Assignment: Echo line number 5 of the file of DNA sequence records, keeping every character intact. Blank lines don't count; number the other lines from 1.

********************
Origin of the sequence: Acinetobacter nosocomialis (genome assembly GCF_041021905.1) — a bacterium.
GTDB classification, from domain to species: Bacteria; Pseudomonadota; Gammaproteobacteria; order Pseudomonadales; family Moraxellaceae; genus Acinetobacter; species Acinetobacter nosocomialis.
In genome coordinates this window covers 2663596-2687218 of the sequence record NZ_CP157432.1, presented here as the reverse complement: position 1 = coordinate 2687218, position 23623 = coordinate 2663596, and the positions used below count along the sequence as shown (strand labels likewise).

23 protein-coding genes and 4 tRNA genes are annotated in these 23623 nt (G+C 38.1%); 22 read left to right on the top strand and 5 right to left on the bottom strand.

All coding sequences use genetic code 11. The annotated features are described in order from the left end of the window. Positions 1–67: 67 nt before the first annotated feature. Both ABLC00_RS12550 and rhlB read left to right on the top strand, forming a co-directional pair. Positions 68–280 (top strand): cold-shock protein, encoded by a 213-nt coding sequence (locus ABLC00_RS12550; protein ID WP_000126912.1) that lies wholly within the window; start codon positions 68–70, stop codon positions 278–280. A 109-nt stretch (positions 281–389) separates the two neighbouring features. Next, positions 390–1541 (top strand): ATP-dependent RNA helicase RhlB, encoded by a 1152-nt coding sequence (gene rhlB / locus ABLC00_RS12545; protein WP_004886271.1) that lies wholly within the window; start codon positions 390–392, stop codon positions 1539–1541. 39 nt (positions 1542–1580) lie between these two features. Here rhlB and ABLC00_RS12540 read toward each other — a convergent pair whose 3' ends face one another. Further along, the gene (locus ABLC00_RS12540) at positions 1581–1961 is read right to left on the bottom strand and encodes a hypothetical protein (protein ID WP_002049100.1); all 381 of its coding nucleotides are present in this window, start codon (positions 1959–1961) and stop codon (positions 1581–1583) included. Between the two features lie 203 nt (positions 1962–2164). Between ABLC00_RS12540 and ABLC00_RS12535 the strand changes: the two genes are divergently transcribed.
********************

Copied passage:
All coding sequences use genetic code 11. The annotated features are described in order from the left end of the window. Positions 1–67: 67 nt before the first annotated feature. Both ABLC00_RS12550 and rhlB read left to right on the top strand, forming a co-directional pair. Positions 68–280 (top strand): cold-shock protein, encoded by a 213-nt coding sequence (locus ABLC00_RS12550; protein ID WP_000126912.1) that lies wholly within the window; start codon positions 68–70, stop codon positions 278–280. A 109-nt stretch (positions 281–389) separates the two neighbouring features. Next, positions 390–1541 (top strand): ATP-dependent RNA helicase RhlB, encoded by a 1152-nt coding sequence (gene rhlB / locus ABLC00_RS12545; protein WP_004886271.1) that lies wholly within the window; start codon positions 390–392, stop codon positions 1539–1541. 39 nt (positions 1542–1580) lie between these two features. Here rhlB and ABLC00_RS12540 read toward each other — a convergent pair whose 3' ends face one another. Further along, the gene (locus ABLC00_RS12540) at positions 1581–1961 is read right to left on the bottom strand and encodes a hypothetical protein (protein ID WP_002049100.1); all 381 of its coding nucleotides are present in this window, start codon (positions 1959–1961) and stop codon (positions 1581–1583) included. Between the two features lie 203 nt (positions 1962–2164). Between ABLC00_RS12540 and ABLC00_RS12535 the strand changes: the two genes are divergently transcribed.